Saturday, September 11, 2010

The problem-solving process in dynamic vs. static languages



This post is about why not to used static languages. It will outline the creative process used when starting to attack a problem and implementing its solution in code, and why that very process is hindered greatly by static languages.

You know what I mean, when I say static languages (Java, Scala, C++, et.c.).

I know that I've read about similar ponderings to these on the web earlier but a) I can't find them right now and b) It struck me anew on a personal level when I tried to understand why I work so much quicker when developing code in a dynamic language (especially JavaScript).



The dynamic development process

When I start to formulate a solution to a problem in JavaScript, I focus on the algorithm, on the classes that operate on the data and their methods - on the flow of function calls between different parts of the system I build.

Most often I forget some details about the data being passed or of what kind of state I need to include in the arguments in calls between different classes. This is no big deal as I just create new objects on the fly as arguments or return values, sometimes currying them up as part of a filtering process.

This lets me stay 'in the zone' and focus on the problem I'm trying to solve. The data structures are pliable and can be changed in the same place as the code. I never need to bothered with what kind of data I'm juggling. I might do something like this;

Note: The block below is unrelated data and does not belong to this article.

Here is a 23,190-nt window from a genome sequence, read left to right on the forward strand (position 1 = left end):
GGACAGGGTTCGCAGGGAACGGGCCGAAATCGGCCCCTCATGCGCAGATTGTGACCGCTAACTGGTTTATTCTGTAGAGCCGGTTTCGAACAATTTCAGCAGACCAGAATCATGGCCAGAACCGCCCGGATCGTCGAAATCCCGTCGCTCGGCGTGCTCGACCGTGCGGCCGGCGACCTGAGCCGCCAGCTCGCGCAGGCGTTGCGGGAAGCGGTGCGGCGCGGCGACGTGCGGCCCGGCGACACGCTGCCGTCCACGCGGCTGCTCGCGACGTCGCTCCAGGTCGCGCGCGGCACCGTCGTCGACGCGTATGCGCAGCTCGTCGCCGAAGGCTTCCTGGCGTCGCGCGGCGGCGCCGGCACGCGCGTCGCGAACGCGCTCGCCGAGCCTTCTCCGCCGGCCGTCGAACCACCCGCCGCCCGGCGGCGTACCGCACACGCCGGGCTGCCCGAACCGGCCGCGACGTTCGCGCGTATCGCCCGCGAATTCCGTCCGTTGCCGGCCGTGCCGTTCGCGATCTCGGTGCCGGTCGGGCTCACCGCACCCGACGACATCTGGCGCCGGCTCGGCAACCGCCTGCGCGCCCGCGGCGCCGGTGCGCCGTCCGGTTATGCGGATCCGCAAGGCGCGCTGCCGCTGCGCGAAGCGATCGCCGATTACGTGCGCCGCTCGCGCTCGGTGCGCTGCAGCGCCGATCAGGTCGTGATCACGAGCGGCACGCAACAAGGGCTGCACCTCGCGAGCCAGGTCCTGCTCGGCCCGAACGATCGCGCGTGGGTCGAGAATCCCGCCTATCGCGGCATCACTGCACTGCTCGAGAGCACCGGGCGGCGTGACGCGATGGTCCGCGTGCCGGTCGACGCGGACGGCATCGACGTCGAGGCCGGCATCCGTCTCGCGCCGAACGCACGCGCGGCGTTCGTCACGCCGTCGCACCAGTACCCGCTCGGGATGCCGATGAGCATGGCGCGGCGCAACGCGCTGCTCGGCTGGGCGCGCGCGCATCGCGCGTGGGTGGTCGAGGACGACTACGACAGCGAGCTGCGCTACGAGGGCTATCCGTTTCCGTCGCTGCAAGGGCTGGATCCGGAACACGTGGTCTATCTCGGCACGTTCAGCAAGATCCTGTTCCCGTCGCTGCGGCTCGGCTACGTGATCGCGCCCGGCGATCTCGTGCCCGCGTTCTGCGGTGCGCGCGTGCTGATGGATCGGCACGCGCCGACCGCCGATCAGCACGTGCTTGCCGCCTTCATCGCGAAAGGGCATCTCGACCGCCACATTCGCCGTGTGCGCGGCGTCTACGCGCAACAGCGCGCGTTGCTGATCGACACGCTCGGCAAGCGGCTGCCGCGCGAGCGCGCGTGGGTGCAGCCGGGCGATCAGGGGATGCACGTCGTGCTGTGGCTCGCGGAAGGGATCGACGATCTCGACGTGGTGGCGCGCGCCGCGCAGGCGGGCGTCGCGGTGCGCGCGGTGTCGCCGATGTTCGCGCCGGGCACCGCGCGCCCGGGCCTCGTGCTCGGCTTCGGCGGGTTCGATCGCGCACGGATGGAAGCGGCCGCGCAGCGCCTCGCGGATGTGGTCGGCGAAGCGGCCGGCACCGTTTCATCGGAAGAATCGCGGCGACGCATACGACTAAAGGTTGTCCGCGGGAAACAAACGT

foo.barMethod({size: x, noses: 17, frotz: {a:'b', c:'d'}}, this.somethingImportantAtTheMoment);


The first barMethod argument is an object. Just an object, could be anything. When I need to put more stuff in there, I do so. The object is so lightweight that it doesn't warrant its own class, it is really just a simple wrapper around some data I'm passing, pliable as my code for using it are right now in my problem-solving process.


The static development process

This might differ significantly in Scala which I must confess I haven't studied enough. Please let me know in the comments if so. But when working with Java, I very quickly run into the creation of (often hierarchical) the definition of data classes and interfaces.

Their properties are often complex, themselves objects, a couple of layers deep. Even though each data class is trivial, creating them takes me out of my creative zone, forcing me to make decisions around data that I'm not ready for yet. So naturally I put in the bare minimum of information.

Then when using and passing around these objects, I often find myself constricted by the fairly arbitrary member/property types I've chosen, whose management tend to bleed out into the code, in the form of casts, et.c (This should be an area where Scala does help, though).

When I change my strategies for my problem-solving logic, it impacts heavily on the contents and types of the data classes, even if the data and logic classes are the same. I need continually to pop out of problem-solving mode into yak-shaving mode to arrange the data to fit my new logic.

I have now realized why static people so often tout the importance of having refactoring zombie-dust-powers in their extensive IDEs. From my vantage point it seems like fixing a language deficiency.

But wait!  What about all that evil terror that happens if you just create anonymous objects and functions mid-stride without any type enforcement?  Well, for one thing - testing is key, and another thing - it has actually happened once or twice that I've had to hunt about in somebody else's code for what on earth they have put in an argument object.

Compared to the extreme pain of always having a static retriever biting my private parts, the problem of finding the dynamic bottle of beer in the living rooms has in my experience been an extremely fair trade-off.

YMMV, of course.

Comments?